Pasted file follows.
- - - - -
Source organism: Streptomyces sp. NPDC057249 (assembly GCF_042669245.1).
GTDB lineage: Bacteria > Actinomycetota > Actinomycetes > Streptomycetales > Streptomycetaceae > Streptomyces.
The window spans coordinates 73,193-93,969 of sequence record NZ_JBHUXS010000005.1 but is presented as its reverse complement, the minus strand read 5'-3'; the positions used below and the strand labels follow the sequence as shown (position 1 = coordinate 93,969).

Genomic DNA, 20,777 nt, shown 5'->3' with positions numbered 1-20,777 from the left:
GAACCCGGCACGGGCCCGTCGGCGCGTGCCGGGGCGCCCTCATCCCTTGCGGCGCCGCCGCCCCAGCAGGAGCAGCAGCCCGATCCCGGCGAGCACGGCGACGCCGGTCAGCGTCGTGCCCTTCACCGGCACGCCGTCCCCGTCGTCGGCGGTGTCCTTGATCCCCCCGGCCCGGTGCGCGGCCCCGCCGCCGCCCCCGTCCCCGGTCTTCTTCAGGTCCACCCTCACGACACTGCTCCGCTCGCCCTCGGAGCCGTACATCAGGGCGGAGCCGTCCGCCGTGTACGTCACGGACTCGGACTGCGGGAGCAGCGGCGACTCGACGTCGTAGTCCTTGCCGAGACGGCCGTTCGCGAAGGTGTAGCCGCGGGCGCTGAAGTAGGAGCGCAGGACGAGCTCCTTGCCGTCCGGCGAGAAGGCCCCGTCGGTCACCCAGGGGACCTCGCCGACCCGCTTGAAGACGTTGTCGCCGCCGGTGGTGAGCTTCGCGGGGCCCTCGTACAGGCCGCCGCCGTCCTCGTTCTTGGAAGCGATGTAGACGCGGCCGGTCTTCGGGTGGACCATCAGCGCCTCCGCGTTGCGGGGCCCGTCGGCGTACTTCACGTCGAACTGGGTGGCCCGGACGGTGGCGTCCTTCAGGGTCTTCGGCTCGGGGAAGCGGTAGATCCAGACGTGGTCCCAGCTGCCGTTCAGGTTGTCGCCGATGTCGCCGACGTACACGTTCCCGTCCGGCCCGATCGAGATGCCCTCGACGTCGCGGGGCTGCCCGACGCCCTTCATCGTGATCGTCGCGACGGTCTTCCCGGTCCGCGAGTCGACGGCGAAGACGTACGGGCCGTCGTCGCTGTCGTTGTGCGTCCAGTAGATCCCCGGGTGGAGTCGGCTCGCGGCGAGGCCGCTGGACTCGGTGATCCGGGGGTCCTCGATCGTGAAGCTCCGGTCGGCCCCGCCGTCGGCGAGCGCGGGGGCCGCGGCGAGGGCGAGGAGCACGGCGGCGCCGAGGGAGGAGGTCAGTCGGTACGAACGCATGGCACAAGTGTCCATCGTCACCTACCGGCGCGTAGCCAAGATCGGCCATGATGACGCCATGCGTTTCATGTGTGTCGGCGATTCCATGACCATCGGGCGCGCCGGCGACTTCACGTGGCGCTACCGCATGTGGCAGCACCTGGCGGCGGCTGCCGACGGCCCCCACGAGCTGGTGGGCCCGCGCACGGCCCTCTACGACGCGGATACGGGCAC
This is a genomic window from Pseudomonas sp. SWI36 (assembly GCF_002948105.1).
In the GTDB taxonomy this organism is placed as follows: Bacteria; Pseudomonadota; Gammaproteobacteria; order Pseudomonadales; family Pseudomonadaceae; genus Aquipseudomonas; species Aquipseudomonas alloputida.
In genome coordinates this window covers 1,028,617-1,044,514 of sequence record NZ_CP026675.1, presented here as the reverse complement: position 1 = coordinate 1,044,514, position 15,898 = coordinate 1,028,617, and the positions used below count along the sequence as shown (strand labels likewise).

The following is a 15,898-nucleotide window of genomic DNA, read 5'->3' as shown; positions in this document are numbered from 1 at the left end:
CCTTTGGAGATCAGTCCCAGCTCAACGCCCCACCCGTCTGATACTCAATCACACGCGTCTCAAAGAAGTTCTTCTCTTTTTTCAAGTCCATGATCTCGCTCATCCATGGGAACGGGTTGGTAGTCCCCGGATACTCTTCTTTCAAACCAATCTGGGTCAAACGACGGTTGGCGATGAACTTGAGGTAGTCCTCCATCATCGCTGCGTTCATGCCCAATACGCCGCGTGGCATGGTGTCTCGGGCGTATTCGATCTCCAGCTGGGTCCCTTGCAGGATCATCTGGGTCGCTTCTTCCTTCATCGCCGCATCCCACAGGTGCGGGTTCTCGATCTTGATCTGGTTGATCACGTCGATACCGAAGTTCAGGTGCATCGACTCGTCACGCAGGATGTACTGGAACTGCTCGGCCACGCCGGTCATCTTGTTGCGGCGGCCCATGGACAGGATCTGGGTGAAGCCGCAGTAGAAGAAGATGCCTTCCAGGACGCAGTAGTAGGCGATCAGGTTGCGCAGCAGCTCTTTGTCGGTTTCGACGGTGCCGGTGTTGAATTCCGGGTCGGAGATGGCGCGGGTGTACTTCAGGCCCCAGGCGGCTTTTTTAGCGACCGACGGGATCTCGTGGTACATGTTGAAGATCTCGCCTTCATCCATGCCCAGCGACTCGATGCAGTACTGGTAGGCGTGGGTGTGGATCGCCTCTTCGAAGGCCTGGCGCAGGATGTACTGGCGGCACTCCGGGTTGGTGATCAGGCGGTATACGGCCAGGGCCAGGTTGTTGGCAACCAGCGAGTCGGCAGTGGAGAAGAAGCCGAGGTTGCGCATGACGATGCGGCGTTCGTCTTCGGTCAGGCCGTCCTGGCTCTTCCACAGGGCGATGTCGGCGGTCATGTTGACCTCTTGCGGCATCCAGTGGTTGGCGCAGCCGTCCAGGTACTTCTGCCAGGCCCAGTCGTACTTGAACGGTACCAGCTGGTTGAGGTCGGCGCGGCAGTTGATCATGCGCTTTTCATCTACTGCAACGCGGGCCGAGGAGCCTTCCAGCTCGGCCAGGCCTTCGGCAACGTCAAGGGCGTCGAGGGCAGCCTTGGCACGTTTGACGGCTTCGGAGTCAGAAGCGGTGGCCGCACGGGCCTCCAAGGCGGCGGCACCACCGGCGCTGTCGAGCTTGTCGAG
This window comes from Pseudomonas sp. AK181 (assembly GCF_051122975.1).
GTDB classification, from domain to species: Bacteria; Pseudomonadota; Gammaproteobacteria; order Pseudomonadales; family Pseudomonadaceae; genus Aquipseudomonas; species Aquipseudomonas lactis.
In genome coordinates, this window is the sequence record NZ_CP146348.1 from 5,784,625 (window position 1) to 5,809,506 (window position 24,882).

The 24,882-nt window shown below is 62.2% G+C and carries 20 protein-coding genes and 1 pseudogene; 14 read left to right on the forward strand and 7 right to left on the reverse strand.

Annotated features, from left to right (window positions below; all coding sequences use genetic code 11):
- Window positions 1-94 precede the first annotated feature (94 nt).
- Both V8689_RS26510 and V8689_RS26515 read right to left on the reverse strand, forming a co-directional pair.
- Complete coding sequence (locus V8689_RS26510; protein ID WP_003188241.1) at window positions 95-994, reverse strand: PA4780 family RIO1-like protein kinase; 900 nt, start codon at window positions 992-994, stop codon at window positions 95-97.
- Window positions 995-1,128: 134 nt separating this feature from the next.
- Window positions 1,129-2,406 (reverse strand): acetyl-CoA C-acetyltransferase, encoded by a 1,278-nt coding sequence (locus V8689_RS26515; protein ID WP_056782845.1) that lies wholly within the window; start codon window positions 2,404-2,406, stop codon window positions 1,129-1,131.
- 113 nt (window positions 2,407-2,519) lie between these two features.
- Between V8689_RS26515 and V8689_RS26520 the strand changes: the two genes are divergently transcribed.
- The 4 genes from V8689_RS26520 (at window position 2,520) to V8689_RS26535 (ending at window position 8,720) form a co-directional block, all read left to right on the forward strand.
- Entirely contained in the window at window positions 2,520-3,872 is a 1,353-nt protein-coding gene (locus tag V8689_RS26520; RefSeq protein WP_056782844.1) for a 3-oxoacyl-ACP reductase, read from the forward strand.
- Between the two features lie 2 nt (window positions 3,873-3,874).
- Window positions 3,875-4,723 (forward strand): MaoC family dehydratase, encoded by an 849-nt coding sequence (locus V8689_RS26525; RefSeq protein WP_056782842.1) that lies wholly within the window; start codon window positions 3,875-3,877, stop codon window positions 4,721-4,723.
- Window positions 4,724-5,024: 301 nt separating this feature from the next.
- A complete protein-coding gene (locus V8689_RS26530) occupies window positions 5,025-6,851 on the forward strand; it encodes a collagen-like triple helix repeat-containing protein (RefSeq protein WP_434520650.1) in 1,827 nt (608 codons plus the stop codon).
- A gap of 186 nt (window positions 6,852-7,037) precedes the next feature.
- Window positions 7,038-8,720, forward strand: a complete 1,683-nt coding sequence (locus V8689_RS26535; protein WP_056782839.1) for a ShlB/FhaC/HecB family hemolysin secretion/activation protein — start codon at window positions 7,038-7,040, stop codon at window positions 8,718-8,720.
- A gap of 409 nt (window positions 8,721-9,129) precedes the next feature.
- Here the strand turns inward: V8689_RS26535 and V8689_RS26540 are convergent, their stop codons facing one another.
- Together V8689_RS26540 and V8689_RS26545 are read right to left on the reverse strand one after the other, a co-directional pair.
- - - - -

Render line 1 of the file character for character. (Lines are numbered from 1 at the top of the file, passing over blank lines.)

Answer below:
Source organism: Streptomyces sp. NPDC057249 (assembly GCF_042669245.1).